The funnel delivers the sample into a disc-shaped cell, about the diameter of a shirt button and thickness of a business card. The walls of the sample cell are transparent plastic. Thirty-two of these cells are mounted around the perimeter of a sample wheel. Rotating the wheel can position any cell into the instrument’s X-ray beam. Five cells hold reference samples from Earth to help calibrate the instrument. The other 27 are reusable holders for Martian samples.

Each pair of cells is mounted on a metal holder that resembles a tuning fork. A tiny  piezoelectric buzzer excites the fork to keep the particles in the sample moving inside the cell during analysis of the sample. This puts the particles in a random mix of orientations to the X-ray beam, improving detection of how the mineral crystals in the sample scatter the X-rays.

The piezoelectric vibration, at about 200 cycles per second (middle C on a piano is 261 cycles per second) also helps keep the powder flowing during filling and dumping of the cell.

With the invention of this tuning-fork powder vibration system NASA Ames Research Center won the 2010 Commercial Invention of the Year Award from NASA for the. Blake and Philippe Sarazin of inXitu Inc., Campbell, Calif., a co-investigator on the CheMin team, developed the technology while Sarazin was working as a post-doctoral fellow at Ames.

CheMin generates X-rays by aiming high-energy electrons at a target of cobalt. The X-rays emitted by the cobalt are then directed into a narrow beam. During analysis, the sample sits between the incoming beam on one side and the instrument’s detector on the other.

The detector is a charge-coupled device like the ones in electronic cameras, but sensitive to X-ray wavelengths and cooled to minus 76 degrees Fahrenheit (minus 60 degrees Celsius).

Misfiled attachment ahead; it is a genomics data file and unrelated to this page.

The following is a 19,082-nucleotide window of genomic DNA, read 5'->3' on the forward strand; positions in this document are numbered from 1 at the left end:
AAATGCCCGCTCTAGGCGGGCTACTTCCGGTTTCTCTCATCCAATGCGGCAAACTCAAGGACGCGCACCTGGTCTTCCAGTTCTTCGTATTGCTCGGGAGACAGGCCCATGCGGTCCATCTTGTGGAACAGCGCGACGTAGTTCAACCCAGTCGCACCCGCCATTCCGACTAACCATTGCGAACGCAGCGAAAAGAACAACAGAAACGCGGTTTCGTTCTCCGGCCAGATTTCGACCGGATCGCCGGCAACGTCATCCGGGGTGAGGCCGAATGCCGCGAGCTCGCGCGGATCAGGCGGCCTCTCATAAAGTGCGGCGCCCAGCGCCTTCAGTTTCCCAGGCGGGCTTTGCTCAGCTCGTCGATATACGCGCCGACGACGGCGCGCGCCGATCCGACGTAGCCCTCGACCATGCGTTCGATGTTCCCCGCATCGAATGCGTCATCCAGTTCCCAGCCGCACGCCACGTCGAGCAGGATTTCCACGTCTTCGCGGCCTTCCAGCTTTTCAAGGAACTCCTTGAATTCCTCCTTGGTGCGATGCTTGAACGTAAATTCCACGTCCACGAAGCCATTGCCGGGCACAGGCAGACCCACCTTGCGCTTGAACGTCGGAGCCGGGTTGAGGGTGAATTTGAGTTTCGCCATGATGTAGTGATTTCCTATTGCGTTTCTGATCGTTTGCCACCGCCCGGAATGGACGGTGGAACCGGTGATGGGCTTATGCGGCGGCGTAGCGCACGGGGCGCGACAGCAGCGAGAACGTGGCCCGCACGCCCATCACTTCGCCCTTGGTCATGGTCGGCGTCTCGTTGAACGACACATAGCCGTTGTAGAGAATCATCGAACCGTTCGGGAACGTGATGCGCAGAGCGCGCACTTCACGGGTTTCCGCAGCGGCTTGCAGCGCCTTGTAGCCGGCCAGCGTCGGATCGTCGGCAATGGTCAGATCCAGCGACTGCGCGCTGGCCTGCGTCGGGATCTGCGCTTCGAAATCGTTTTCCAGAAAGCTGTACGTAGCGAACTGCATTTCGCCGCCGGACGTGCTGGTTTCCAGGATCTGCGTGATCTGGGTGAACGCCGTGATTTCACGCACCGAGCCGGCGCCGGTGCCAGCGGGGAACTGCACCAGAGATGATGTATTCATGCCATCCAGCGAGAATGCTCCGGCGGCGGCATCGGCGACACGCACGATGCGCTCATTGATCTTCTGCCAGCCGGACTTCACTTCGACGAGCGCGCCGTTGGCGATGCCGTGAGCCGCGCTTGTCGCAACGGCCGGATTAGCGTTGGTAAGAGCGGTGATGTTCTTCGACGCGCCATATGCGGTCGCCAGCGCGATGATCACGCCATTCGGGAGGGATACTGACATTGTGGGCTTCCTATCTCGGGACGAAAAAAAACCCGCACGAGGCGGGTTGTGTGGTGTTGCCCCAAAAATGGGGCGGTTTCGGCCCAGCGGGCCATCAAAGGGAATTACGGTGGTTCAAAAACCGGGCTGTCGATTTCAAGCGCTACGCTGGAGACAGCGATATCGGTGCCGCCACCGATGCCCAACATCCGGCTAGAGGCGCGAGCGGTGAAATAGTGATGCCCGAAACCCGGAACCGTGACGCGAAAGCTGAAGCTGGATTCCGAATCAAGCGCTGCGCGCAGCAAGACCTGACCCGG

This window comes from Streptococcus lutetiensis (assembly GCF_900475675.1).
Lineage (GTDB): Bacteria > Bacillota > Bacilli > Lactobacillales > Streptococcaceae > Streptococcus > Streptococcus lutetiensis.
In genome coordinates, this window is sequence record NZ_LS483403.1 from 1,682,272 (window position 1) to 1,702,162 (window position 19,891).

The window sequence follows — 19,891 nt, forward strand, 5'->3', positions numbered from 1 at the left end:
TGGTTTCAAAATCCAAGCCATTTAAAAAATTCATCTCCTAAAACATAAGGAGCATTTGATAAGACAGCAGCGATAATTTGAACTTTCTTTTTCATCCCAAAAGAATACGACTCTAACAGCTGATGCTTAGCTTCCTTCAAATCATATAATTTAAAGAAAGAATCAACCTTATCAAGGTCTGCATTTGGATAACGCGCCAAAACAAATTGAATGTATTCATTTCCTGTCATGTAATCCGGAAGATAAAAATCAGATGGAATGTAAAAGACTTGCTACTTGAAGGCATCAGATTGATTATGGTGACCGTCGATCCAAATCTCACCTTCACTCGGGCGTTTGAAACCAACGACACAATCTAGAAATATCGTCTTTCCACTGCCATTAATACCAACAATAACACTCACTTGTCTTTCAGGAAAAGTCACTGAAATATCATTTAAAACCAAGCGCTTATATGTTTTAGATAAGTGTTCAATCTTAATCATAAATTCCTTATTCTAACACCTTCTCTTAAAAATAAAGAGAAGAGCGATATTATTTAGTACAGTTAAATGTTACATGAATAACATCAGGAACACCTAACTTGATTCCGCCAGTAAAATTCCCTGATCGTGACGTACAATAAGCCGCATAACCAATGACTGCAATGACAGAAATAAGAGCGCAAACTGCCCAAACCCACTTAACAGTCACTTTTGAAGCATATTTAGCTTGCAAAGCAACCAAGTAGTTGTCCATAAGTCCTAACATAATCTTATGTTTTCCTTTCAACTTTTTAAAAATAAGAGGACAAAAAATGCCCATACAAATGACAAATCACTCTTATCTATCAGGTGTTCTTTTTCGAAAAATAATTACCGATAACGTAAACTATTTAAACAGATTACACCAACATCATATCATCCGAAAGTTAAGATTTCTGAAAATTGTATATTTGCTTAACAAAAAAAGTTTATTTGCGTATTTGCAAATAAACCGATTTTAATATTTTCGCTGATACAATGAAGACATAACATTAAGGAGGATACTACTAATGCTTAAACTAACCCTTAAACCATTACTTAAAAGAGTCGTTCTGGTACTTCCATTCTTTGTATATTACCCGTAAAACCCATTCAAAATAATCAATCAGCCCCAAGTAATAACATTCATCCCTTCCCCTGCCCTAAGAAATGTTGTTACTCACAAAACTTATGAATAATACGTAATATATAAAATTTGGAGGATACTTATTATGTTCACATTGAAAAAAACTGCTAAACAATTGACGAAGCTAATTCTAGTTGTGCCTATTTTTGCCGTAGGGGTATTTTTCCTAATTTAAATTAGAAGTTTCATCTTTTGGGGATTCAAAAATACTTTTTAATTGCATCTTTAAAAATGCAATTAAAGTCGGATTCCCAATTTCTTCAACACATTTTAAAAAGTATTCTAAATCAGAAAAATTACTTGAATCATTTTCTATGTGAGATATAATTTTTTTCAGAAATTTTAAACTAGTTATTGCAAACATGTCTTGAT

Each CheMin analysis of a sample requires up to 10 hours of accumulating data while the X-rays are hitting the sample. The time may be split into two or more Martian nights of operation.

The X-ray diffraction data show the angles at which the primary X-rays from the beam are deflected and the intensity at each angle. The detector also reads secondary X-rays emitted by the sample itself when it is excited by the primary X-rays. This is the X-ray fluorescence information. Different elements emit secondary X-rays at different frequencies. CheMin’s X-ray fluorescence capability can detect elements with an atomic number greater than 11 (sodium) in the periodic table.

David Blake the principal investigator for CheMin is an expert in cosmochemistry and exobiology at NASA Ames. He began work in 1989 on a compact X-ray diffraction instrument for use in planetary missions. His work with colleagues has resulted in commercial portable instruments for use in geological field work on Earth, as well as the CheMin investigation. The spinoff instruments have found applications in screening for counterfeit pharmaceuticals in developing nations and in analyzing archaeological finds.

Decades of work preparing a miniaturized laboratory for identifying minerals on Mars have also yielded spinoff versions with diverse applications on Earth and, possibly, the moon.

This image shows one of the spinoffs, in the orange case, in use during a November 2008 expedition to the Mauna Kea volcano in Hawaii.

CheMin Principal Investigator David Blake, of the NASA Ames Research Center, Moffett Field, Calif., is seen here collecting data from a CheMin cousin called Terra. The scene is from a NASA field test of technology for producing water and oxygen from soil, using the Hawaiian site as an analog for the moon. In such an application, Terra could analyze the starting soils as well as products from the extraction process.